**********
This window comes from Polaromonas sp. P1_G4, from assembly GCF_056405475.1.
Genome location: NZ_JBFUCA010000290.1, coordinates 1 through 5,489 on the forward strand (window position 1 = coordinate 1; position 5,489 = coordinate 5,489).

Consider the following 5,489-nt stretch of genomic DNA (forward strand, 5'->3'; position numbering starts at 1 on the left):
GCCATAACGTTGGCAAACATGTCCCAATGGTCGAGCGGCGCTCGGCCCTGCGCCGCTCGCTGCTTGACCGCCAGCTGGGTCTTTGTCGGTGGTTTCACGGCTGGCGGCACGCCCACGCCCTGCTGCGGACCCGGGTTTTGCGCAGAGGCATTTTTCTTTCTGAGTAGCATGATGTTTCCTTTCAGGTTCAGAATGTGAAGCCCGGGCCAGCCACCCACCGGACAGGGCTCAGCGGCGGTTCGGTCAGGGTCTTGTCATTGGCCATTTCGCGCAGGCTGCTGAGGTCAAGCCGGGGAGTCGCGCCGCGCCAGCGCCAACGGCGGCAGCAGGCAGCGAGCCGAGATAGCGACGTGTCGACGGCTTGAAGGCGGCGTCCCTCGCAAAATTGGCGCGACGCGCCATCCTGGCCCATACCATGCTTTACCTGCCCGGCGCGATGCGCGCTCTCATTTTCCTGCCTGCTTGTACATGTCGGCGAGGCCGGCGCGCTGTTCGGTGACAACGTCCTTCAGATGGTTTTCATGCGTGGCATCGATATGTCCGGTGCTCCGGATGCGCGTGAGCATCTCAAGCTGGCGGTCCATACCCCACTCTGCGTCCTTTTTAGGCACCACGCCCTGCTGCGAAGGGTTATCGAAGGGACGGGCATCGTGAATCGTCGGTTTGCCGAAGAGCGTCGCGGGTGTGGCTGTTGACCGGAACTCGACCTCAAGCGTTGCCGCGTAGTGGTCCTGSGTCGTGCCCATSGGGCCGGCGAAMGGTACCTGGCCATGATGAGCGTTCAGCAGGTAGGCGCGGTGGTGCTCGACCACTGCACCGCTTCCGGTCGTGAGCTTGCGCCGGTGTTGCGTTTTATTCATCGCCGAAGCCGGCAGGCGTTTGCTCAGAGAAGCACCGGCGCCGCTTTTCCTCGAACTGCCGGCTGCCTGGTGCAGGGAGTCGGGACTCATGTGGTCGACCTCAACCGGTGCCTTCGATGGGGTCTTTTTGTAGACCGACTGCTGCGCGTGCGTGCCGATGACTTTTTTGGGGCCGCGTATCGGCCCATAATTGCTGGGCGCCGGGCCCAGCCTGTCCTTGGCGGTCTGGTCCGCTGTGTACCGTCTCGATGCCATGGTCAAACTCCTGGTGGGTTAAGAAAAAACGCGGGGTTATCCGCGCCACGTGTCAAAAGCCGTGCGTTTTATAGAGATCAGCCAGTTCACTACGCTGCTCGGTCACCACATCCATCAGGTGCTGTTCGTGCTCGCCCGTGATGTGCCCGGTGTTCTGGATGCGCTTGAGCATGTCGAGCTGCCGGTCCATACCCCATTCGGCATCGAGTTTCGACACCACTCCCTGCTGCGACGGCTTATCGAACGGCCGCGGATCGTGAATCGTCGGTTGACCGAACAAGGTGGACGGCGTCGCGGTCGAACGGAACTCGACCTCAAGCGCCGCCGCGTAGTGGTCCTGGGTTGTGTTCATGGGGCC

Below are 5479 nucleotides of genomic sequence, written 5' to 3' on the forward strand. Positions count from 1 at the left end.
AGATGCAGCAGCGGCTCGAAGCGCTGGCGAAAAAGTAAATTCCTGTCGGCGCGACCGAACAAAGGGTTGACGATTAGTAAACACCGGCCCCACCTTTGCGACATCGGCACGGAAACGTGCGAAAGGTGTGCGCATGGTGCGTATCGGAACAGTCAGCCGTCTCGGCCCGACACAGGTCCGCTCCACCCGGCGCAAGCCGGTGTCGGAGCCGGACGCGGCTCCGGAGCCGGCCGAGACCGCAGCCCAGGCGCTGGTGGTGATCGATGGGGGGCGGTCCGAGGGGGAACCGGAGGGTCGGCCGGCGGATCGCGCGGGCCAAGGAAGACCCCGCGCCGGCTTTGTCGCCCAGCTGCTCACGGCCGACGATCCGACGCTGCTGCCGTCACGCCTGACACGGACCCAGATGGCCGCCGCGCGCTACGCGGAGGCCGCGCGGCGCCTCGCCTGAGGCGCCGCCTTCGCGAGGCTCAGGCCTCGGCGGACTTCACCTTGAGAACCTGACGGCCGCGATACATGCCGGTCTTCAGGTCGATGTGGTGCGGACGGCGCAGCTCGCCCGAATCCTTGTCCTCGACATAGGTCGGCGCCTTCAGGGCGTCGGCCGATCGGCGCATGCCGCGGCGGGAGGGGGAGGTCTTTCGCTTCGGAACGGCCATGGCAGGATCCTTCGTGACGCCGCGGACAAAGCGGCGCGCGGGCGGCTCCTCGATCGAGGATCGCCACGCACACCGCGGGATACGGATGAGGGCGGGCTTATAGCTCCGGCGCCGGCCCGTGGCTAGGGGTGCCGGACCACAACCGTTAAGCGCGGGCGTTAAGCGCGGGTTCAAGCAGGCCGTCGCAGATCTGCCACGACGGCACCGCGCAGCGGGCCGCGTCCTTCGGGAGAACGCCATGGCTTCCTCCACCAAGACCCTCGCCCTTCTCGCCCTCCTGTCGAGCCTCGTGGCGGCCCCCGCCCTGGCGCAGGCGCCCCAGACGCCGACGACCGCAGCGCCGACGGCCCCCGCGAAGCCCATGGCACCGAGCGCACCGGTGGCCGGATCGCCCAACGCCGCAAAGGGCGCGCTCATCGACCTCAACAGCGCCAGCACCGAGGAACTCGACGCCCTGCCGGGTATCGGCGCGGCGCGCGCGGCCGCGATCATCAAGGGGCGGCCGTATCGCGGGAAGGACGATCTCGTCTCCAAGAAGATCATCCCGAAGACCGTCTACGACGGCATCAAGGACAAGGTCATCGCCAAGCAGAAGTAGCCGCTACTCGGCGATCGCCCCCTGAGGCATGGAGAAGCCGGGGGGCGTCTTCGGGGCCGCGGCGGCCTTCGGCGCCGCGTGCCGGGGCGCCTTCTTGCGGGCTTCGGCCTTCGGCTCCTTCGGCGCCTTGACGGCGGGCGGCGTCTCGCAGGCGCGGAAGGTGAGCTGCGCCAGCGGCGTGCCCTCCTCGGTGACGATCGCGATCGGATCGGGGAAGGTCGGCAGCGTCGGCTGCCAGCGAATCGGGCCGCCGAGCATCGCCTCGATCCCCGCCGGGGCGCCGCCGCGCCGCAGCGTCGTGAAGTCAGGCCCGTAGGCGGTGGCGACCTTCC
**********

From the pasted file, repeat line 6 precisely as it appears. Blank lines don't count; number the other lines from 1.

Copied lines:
AGATGCAGCAGCGGCTCGAAGCGCTGGCGAAAAAGTAAATTCCTGTCGGCGCGACCGAACAAAGGGTTGACGATTAGTAAACACCGGCCCCACCTTTGCGACATCGGCACGGAAACGTGCGAAAGGTGTGCGCATGGTGCGTATCGGAACAGTCAGCCGTCTCGGCCCGACACAGGTCCGCTCCACCCGGCGCAAGCCGGTGTCGGAGCCGGACGCGGCTCCGGAGCCGGCCGAGACCGCAGCCCAGGCGCTGGTGGTGATCGATGGGGGGCGGTCCGAGGGGGAACCGGAGGGTCGGCCGGCGGATCGCGCGGGCCAAGGAAGACCCCGCGCCGGCTTTGTCGCCCAGCTGCTCACGGCCGACGATCCGACGCTGCTGCCGTCACGCCTGACACGGACCCAGATGGCCGCCGCGCGCTACGCGGAGGCCGCGCGGCGCCTCGCCTGAGGCGCCGCCTTCGCGAGGCTCAGGCCTCGGCGGACTTCACCTTGAGAACCTGACGGCCGCGATACATGCCGGTCTTCAGGTCGATGTGGTGCGGACGGCGCAGCTCGCCCGAATCCTTGTCCTCGACATAGGTCGGCGCCTTCAGGGCGTCGGCCGATCGGCGCATGCCGCGGCGGGAGGGGGAGGTCTTTCGCTTCGGAACGGCCATGGCAGGATCCTTCGTGACGCCGCGGACAAAGCGGCGCGCGGGCGGCTCCTCGATCGAGGATCGCCACGCACACCGCGGGATACGGATGAGGGCGGGCTTATAGCTCCGGCGCCGGCCCGTGGCTAGGGGTGCCGGACCACAACCGTTAAGCGCGGGCGTTAAGCGCGGGTTCAAGCAGGCCGTCGCAGATCTGCCACGACGGCACCGCGCAGCGGGCCGCGTCCTTCGGGAGAACGCCATGGCTTCCTCCACCAAGACCCTCGCCCTTCTCGCCCTCCTGTCGAGCCTCGTGGCGGCCCCCGCCCTGGCGCAGGCGCCCCAGACGCCGACGACCGCAGCGCCGACGGCCCCCGCGAAGCCCATGGCACCGAGCGCACCGGTGGCCGGATCGCCCAACGCCGCAAAGGGCGCGCTCATCGACCTCAACAGCGCCAGCACCGAGGAACTCGACGCCCTGCCGGGTATCGGCGCGGCGCGCGCGGCCGCGATCATCAAGGGGCGGCCGTATCGCGGGAAGGACGATCTCGTCTCCAAGAAGATCATCCCGAAGACCGTCTACGACGGCATCAAGGACAAGGTCATCGCCAAGCAGAAGTAGCCGCTACTCGGCGATCGCCCCCTGAGGCATGGAGAAGCCGGGGGGCGTCTTCGGGGCCGCGGCGGCCTTCGGCGCCGCGTGCCGGGGCGCCTTCTTGCGGGCTTCGGCCTTCGGCTCCTTCGGCGCCTTGACGGCGGGCGGCGTCTCGCAGGCGCGGAAGGTGAGCTGCGCCAGCGGCGTGCCCTCCTCGGTGACGATCGCGATCGGATCGGGGAAGGTCGGCAGCGTCGGCTGCCAGCGAATCGGGCCGCCGAGCATCGCCTCGATCCCCGCCGGGGCGCCGCCGCGCCGCAGCGTCGTGAAGTCAGGCCCGTAGGCGGTGGCGACCTTCC